Given the effectiveness of caffeine, many athletes, both beginners and professionals, regularly use or are tempted to use caffeine before training to boost their performance. The obvious question then is what caffeine doses should you consume to maximize your performance?
You could use the sledgehammer approach and consume very large caffeine doses to ensure you’re getting plenty to improve your performance. However, the problem is that massive doses of caffeine increase the risk of unwanted side effects. These can include fast or irregular heart beating, restlessness, anxiety, nausea and insomnia, none of which are wanted, regardless of how keen you’re to improve your performance.
This has led experts to examine what could be the minimum effective caffeine dose, this is the one that decreases the risk of any unwanted side effects but still improves performance. Studying the scientific literature on optimum caffeine intakes to boost performance, numerous studies have reported a variety of results.
Listed below are some key findings:
- Events lasting less than 30 minutes: caffeine doses of 6-9mg/kg appeared to produce major performance gains in trained subjects
- Events lasting 30-60 minutes: in runners, doses of 3mg/kg and 6mg/kg improved performance, but 9mg/kg had no effect. In cyclists, doses of 5, 9 and 13mg/kg all contributed to improved performance, and the magnitude of performance gain was the same for all doses. Another biking study produced performance benefits with doses of 2.1, 3.2 and 4.5mg/kg – the gains being highest at 3.2 and 4.5mg/kg.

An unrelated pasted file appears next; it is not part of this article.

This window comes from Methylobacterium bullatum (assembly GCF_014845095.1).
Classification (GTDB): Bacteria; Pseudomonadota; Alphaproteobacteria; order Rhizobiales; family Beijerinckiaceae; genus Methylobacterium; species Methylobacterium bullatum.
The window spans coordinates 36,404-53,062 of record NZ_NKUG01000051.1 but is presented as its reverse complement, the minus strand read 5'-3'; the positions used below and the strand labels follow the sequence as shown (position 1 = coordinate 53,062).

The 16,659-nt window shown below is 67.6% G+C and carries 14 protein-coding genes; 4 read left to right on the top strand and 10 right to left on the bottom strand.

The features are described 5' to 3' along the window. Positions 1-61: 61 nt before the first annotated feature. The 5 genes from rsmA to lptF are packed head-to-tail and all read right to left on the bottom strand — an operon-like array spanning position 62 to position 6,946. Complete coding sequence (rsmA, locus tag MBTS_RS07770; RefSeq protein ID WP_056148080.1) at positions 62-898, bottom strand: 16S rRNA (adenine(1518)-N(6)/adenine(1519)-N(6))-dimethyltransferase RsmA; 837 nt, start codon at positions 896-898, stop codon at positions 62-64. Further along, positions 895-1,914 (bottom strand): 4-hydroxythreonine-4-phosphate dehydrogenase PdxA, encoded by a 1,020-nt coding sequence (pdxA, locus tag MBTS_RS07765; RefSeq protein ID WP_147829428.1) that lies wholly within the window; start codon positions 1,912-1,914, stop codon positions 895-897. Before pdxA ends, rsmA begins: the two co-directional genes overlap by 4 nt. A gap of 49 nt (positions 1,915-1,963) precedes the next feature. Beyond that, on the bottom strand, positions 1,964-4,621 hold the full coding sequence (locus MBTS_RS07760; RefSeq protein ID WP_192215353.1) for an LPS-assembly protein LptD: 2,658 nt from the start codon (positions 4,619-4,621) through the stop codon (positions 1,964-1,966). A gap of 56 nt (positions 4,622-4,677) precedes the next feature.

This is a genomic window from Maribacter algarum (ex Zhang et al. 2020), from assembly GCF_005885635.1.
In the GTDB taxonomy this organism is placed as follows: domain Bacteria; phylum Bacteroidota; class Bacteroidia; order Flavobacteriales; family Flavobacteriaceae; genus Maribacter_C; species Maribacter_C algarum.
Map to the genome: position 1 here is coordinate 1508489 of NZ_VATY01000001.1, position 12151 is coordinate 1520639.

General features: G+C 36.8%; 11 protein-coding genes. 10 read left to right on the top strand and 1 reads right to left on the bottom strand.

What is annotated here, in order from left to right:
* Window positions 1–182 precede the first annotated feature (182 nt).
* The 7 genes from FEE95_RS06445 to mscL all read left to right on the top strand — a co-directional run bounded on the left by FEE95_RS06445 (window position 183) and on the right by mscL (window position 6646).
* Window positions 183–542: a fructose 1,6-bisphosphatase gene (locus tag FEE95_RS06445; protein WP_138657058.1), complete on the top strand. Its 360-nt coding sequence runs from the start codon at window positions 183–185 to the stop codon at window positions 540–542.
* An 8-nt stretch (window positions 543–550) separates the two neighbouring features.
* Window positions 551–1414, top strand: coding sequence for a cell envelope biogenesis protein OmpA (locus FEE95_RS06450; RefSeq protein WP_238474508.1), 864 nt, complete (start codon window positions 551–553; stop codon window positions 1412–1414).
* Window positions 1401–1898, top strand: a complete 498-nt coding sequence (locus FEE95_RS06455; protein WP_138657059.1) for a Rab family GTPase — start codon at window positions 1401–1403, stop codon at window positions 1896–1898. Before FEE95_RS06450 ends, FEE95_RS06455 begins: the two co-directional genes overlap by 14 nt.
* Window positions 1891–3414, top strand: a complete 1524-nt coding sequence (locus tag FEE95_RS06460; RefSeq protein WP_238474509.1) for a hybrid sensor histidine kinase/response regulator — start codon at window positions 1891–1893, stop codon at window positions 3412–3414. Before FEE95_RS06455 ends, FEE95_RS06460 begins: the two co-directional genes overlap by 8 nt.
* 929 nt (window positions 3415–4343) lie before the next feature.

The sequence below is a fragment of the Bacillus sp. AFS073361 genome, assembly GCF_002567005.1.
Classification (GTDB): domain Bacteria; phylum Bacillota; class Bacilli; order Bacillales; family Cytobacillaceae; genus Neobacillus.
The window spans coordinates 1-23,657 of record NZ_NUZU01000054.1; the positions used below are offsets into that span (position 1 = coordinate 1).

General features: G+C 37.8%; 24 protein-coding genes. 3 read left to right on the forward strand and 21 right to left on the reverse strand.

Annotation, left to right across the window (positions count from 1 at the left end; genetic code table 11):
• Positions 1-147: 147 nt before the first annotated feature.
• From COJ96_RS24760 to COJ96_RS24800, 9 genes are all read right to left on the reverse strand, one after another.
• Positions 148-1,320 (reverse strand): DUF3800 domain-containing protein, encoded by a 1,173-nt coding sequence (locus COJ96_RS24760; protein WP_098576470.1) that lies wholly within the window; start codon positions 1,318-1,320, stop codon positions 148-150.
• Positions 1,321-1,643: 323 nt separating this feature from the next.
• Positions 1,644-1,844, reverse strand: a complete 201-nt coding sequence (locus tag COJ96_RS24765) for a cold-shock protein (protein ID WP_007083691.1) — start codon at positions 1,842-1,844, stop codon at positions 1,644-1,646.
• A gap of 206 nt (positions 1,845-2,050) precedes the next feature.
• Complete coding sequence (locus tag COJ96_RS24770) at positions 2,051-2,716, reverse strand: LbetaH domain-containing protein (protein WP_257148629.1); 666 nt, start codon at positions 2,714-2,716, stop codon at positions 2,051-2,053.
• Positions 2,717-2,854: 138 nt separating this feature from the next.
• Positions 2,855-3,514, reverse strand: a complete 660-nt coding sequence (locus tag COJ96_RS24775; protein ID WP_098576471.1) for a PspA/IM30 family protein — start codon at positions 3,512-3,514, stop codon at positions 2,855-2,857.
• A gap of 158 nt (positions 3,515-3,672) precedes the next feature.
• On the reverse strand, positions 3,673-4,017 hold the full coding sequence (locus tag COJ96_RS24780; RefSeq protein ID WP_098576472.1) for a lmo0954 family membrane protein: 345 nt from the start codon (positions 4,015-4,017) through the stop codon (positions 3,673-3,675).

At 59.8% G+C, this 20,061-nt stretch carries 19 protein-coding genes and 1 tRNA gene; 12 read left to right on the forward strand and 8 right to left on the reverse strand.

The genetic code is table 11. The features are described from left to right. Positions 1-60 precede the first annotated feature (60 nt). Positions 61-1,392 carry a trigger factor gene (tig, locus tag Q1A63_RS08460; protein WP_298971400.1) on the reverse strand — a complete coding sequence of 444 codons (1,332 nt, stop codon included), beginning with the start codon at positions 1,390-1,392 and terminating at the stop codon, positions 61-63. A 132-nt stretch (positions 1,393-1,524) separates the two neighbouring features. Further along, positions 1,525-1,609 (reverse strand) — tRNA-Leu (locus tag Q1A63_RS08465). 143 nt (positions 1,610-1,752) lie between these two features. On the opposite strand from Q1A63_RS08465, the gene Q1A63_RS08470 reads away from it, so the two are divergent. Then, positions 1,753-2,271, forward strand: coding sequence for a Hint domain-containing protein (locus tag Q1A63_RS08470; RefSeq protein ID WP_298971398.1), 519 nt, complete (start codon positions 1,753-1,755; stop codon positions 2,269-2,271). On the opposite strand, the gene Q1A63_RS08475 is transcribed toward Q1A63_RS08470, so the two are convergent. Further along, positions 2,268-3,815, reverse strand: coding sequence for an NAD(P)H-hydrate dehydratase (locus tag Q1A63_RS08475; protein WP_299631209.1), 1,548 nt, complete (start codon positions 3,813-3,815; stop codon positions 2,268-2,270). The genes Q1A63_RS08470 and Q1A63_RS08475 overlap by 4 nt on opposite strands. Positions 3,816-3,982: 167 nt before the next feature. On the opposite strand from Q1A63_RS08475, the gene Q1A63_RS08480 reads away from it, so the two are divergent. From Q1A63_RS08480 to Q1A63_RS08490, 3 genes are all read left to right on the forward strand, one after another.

- Events lasting over an hour: caffeine doses of 1-2mg/kg improved biking performance toward the end of two hours of biking to the same degree as 6mg/kg given at the start. Some scientists have suggested that this is because people may become more sensitive to caffeine as fatigue accumulates. Additionally, some studies have proven that large amounts of caffeine (9mg or more per kg) may actually be detrimental to performance in longer endurance events.
Taking into account these and other studies into different caffeine doses for sport performance, the balance of evidence has suggested that the optimum dose of caffeine depends on the exercise duration as follows:
- For short, high-intensity events lasting about 30 minutes, a caffeine dose of about 6-9mg/kg appears most effective.
- For events lasting about 60 minutes or longer, a caffeine dose of 3-6mg/kg is most effective.
The theory from these results is that you only use enough caffeine to boost your performance in a specific event, and therefore minimize the risk of any unwanted side effects.
It’s worth mentioning however that 6mg per kg of bodyweight equates to a dose of 420mg for a 70kg person, which is the same amount of caffeine that you’d get by consuming around 6 cups of instant coffee or 12 cups of freshly brewed tea.